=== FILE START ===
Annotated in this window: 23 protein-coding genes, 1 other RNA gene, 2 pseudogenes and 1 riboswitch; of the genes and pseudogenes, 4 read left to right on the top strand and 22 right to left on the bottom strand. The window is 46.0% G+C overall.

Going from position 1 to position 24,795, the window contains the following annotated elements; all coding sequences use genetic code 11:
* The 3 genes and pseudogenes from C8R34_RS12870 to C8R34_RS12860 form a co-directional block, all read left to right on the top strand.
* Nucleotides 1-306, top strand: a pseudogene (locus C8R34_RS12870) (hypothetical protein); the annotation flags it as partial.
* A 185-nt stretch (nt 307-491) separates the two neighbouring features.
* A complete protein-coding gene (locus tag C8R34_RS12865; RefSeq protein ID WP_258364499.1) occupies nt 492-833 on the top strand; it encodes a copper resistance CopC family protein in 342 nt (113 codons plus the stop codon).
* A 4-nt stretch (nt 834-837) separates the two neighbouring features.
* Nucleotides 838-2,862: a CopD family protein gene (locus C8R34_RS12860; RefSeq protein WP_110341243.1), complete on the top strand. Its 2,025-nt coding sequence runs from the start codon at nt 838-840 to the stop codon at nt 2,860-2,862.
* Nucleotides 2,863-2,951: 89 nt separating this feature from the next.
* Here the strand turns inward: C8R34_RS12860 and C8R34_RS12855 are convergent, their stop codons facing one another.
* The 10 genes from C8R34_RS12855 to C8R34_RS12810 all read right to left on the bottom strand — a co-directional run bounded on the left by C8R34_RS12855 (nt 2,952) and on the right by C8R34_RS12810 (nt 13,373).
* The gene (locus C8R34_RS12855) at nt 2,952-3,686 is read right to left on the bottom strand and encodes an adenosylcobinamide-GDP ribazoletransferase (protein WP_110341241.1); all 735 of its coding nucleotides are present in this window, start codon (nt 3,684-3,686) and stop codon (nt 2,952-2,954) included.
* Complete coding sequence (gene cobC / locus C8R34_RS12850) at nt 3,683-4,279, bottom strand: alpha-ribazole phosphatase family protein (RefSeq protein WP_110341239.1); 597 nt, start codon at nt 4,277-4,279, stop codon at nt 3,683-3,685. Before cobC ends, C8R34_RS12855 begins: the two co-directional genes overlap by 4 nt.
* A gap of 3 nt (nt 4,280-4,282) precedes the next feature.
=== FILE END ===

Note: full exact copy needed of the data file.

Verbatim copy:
Annotated in this window: 23 protein-coding genes, 1 other RNA gene, 2 pseudogenes and 1 riboswitch; of the genes and pseudogenes, 4 read left to right on the top strand and 22 right to left on the bottom strand. The window is 46.0% G+C overall.

Going from position 1 to position 24,795, the window contains the following annotated elements; all coding sequences use genetic code 11:
* The 3 genes and pseudogenes from C8R34_RS12870 to C8R34_RS12860 form a co-directional block, all read left to right on the top strand.
* Nucleotides 1-306, top strand: a pseudogene (locus C8R34_RS12870) (hypothetical protein); the annotation flags it as partial.
* A 185-nt stretch (nt 307-491) separates the two neighbouring features.
* A complete protein-coding gene (locus tag C8R34_RS12865; RefSeq protein ID WP_258364499.1) occupies nt 492-833 on the top strand; it encodes a copper resistance CopC family protein in 342 nt (113 codons plus the stop codon).
* A 4-nt stretch (nt 834-837) separates the two neighbouring features.
* Nucleotides 838-2,862: a CopD family protein gene (locus C8R34_RS12860; RefSeq protein WP_110341243.1), complete on the top strand. Its 2,025-nt coding sequence runs from the start codon at nt 838-840 to the stop codon at nt 2,860-2,862.
* Nucleotides 2,863-2,951: 89 nt separating this feature from the next.
* Here the strand turns inward: C8R34_RS12860 and C8R34_RS12855 are convergent, their stop codons facing one another.
* The 10 genes from C8R34_RS12855 to C8R34_RS12810 all read right to left on the bottom strand — a co-directional run bounded on the left by C8R34_RS12855 (nt 2,952) and on the right by C8R34_RS12810 (nt 13,373).
* The gene (locus C8R34_RS12855) at nt 2,952-3,686 is read right to left on the bottom strand and encodes an adenosylcobinamide-GDP ribazoletransferase (protein WP_110341241.1); all 735 of its coding nucleotides are present in this window, start codon (nt 3,684-3,686) and stop codon (nt 2,952-2,954) included.
* Complete coding sequence (gene cobC / locus C8R34_RS12850) at nt 3,683-4,279, bottom strand: alpha-ribazole phosphatase family protein (RefSeq protein WP_110341239.1); 597 nt, start codon at nt 4,277-4,279, stop codon at nt 3,683-3,685. Before cobC ends, C8R34_RS12855 begins: the two co-directional genes overlap by 4 nt.
* A gap of 3 nt (nt 4,280-4,282) precedes the next feature.